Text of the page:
Becoming a member of the “Pilots of Instagram” Club
Step No. 2: Placement
The placement of your recording equipment is just as important as your choice of equipment. In addition to the location, you must consider whether your mounting point will be temporary, semi-attached, or permanent. We will review those three scenarios in a later segment. Equipment placement falls into three categories:
First Person View (FPV)
The placement of your audio/video equipment can be in one of countless locations within the cockpit. When choosing a spot, ask yourself the following questions:
- Will this position cause unsafe conditions for operation of the aircraft?
- Does it impair any flight control full operational movement?
- Does the mounting location have potential to fall and harm me or my passengers?
- Will this position impair sight picture or scanning capabilities?
- Does the mounting position hinder emergency operations including exiting the aircraft?
- Will conditions of the flight work with this location? – Time of day considerations – Reflection considerations – Equipment operating temperature limitations – Route of flight considerations with respect to sun location and reflecting materials
- Do you know how to install and remove the mounting equipment without damaging the aircraft?
- Did you review the space requirements and limitations with the mounting equipment and choice of video equipment when attached?
A recommendation is to start with interior setups and locations that are simple and either out of sight or on the other side of the interior cabin. This will force you to just set it and forget it. The placement learning phase will result in you finding the best locations that work with your flight parameters while reinforcing a habit of avoiding distraction by operating the recording equipment. Remember: AVIATE — NAVIGATE — COMMUNICATE.
As stated before the best way to start is with a simple one camera setup and then advance from there. Here is an example of a seven camera setup. Please note the customization of the mounts as well as the restricted exterior visibility created from these vantage points chosen. Always factor in your personal minimums and ability as a pilot before adding additional equipment in the cockpit that may obstruct normal operations or cause a distraction both for interior and exterior.
The exterior placement of your recording equipment unlike interior has several more considerations, especially with airworthiness and safety regulations. For more information on Airworthiness regulations please view this FAA link and review all applicable categories for you location. For example if you have a camera on the wing strut of a Cessna, review the following: airframe requirements, mounting equipment limitations, and most importantly mounting redundancy should your primary point get loose.
Another consideration is the worst-case scenario:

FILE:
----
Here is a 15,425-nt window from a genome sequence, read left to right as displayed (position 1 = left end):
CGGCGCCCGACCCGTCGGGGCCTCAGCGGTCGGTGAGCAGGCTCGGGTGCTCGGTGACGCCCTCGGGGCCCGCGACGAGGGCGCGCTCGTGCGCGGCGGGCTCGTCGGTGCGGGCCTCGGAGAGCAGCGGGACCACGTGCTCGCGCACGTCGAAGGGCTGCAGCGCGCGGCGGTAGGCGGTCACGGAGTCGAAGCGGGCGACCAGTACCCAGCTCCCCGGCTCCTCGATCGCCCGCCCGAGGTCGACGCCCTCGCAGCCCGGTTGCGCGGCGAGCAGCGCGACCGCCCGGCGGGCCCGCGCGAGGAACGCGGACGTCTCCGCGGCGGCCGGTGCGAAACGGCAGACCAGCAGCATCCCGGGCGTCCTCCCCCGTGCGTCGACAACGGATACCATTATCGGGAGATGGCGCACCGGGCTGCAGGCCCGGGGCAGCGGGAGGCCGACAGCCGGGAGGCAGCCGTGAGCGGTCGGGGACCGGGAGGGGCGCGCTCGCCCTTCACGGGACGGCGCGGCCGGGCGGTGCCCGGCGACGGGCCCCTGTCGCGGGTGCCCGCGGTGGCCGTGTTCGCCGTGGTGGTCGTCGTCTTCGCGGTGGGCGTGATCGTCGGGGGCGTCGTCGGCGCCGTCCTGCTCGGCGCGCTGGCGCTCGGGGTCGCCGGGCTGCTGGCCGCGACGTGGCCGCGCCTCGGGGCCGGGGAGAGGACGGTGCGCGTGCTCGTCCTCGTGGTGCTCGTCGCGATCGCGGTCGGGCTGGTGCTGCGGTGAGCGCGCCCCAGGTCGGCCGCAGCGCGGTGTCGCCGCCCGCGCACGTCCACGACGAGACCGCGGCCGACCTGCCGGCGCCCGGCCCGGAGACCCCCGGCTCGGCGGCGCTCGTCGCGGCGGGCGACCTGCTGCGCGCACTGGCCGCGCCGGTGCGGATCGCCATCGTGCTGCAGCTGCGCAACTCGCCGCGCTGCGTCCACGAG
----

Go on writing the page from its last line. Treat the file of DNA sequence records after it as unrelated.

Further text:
- What if my equipment falls off?
- Will the position place potential harm to required control surfaces?
- Does the position have a secondary attachment point? (Not required, but suggested)
- Did you speak with an A&P regarding your installation and placement?
- Will the equipment fall over populated* or unpopulated land?
As PIC we must remember that safe operations of the aircraft and maintaining a safe airspace are of the utmost priority. If the worst-case scenario were to occur, realize that the following basic regulation applies:
“§91.15 Dropping objects
No pilot in command of a civil aircraft may allow any object to be dropped from that aircraft in flight that creates a hazard to persons or property. However, this section does not prohibit the dropping of any object if reasonable precautions are taken to avoid injury or damage to persons or property.”
To summarize, with exterior applications you must take into consideration airworthiness requirements, primary and secondary latch points, and lastly — should the worst-case scenario occur — Did you comply with eCFR Title 14 91.15?
An example of exterior views here.
First Person View (FPV)
This view is possibly the most striking view point and has led to the success of companies such as GoPro and trends such as the selfie. This is also one of the most distracting since the equipment is on your person and requires the most attention. This view can be achieved through body mounts, straps, wearing a helmet with a mount and having another person on board taking the photo or video.
When dealing with this choice of recording, I encourage every pilot to remember to Aviate. Don’t be distracted from the recording device. Also take into consideration the time you will have this mount on and the comfort level of the harness. If you have the ability to wear the harness without any discomfort for several hours in a seated position during “extreme” heat/cold or changes in temperature, may I suggest you first test your ability outside of the cockpit prior to learning your limitations inside during a flight? The last thing you want midair is to require a wardrobe change due to discomfort.
Future Pilots of Instagram, as always, we encourage safe operations for the pilot and crew while taking consideration for the flight path land environment for choosing mounting locations for your equipment. Ideally start with one camera — inside the cockpit first is my best recommendation to limit distractions and become comfortable with your new equipment and its mounting limitations.
When choosing an exterior mounting location, consult your local mechanic and properly ground test your installation for safety and redundancy. I recommend you review the FAR’s for airworthiness and limitations you have as a PIC for all applications, but most importantly keep safety for pilot, crew, and ground as your No. 1 objective. The rest should fall into place accordingly. Lastly remember to Aviate, as distractions can lead to unwanted results;
Suggestions for Mount Equipment:
**Downloaded cover photo is by Christian Plesu